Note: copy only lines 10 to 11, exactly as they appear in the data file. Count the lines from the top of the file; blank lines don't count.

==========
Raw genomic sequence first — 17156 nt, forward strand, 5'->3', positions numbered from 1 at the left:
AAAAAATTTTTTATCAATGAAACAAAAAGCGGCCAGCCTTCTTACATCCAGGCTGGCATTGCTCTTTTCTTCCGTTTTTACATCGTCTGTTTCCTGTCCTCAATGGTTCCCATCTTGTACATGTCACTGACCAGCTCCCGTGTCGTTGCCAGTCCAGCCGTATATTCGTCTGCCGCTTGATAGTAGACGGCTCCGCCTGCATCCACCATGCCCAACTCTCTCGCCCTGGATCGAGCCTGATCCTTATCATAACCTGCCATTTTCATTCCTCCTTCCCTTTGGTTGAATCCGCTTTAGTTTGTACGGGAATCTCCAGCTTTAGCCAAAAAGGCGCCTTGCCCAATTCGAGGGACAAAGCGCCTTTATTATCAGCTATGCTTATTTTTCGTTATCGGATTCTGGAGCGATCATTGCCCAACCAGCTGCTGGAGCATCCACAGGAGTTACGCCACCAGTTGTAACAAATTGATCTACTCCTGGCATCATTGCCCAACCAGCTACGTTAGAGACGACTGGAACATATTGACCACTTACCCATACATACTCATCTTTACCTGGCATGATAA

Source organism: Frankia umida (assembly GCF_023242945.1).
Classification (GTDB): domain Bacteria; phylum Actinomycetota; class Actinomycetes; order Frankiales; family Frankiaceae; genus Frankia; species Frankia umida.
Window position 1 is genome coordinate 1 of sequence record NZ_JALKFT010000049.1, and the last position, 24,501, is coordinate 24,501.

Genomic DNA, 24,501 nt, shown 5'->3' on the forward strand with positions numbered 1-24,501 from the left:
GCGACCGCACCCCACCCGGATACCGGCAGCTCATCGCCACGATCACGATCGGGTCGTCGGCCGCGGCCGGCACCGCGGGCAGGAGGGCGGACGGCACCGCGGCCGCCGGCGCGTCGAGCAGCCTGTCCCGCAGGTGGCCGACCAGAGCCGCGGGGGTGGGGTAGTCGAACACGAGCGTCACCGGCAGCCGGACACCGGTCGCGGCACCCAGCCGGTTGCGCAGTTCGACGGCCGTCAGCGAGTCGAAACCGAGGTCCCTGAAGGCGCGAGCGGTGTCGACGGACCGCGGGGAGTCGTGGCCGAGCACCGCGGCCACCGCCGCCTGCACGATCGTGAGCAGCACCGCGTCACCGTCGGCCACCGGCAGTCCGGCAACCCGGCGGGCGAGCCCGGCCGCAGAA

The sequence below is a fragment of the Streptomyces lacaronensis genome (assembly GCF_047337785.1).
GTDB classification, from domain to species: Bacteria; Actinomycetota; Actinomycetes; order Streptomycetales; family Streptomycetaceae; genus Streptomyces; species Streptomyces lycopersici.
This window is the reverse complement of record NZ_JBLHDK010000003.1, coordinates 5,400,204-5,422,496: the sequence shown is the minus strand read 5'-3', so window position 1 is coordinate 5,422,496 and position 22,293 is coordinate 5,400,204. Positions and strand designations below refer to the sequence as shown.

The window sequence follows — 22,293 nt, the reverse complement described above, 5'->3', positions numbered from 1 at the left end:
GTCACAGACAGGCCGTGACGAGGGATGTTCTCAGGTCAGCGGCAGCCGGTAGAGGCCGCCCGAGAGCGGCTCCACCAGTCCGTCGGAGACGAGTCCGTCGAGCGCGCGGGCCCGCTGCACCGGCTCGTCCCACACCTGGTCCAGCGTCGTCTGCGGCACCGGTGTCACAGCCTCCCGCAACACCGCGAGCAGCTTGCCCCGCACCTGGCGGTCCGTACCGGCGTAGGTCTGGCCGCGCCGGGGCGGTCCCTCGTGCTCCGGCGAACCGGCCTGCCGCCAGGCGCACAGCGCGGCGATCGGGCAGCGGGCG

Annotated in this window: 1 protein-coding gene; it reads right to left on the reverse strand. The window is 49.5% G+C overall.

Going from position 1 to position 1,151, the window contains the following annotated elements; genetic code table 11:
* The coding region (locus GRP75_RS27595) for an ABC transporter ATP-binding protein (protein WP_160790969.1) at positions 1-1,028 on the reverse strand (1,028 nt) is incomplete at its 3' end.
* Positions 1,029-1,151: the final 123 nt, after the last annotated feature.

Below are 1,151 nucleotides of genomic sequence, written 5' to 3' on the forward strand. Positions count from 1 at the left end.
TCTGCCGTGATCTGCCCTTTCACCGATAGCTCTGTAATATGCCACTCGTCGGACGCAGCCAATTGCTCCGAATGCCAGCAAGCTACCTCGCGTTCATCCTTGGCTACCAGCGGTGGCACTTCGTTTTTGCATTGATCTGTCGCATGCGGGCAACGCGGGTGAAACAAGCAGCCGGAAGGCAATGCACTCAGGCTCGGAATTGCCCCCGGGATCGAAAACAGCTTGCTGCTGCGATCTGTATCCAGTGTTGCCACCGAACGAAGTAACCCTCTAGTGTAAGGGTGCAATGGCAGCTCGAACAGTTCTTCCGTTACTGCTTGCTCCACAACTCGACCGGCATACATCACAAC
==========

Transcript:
This window is the reverse complement of record NZ_JBLHDK010000003.1, coordinates 5,400,204-5,422,496: the sequence shown is the minus strand read 5'-3', so window position 1 is coordinate 5,422,496 and position 22,293 is coordinate 5,400,204. Positions and strand designations below refer to the sequence as shown.

The window sequence follows — 22,293 nt, the reverse complement described above, 5'->3', positions numbered from 1 at the left end: